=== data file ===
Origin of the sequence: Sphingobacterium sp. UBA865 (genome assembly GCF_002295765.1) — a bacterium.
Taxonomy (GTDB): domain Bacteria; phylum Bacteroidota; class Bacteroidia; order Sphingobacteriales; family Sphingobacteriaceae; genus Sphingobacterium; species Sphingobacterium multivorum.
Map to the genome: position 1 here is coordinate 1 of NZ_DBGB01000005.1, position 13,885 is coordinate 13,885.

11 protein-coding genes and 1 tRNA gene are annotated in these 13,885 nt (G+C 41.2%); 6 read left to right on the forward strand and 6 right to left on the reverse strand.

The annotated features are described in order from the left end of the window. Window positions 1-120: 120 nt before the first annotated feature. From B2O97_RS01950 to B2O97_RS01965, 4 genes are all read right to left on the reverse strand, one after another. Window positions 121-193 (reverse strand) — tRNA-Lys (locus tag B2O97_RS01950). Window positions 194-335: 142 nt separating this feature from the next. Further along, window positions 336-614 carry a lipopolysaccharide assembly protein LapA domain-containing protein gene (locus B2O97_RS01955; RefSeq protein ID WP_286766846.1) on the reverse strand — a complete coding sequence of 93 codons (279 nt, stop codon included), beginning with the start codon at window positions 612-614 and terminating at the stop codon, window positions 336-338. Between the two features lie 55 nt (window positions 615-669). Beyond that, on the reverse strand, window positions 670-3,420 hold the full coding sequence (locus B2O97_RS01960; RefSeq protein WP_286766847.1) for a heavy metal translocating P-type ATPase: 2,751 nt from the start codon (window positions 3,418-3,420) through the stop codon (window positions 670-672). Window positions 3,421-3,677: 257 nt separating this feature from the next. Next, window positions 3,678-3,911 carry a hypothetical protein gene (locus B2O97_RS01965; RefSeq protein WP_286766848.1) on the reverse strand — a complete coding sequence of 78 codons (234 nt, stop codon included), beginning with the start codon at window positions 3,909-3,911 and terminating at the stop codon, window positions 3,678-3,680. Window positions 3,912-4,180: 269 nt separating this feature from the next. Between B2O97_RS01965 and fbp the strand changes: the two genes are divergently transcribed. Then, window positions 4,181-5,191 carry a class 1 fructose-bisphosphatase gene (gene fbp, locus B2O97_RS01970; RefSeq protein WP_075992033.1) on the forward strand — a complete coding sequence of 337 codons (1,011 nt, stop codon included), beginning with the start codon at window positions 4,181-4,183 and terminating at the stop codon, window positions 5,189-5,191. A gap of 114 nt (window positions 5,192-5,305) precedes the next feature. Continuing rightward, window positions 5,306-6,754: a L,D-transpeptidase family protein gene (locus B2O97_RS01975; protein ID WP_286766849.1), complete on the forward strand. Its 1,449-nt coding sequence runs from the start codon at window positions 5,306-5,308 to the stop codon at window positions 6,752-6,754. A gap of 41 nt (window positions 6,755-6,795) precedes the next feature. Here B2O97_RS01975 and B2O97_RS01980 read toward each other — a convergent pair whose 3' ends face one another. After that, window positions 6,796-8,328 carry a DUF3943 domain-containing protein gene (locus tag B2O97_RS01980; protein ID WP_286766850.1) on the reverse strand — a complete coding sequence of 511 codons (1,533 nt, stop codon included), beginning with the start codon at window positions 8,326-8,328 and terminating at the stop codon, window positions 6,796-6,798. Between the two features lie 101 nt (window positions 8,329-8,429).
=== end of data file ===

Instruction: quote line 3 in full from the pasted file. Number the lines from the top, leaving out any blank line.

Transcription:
Map to the genome: position 1 here is coordinate 1 of NZ_DBGB01000005.1, position 13,885 is coordinate 13,885.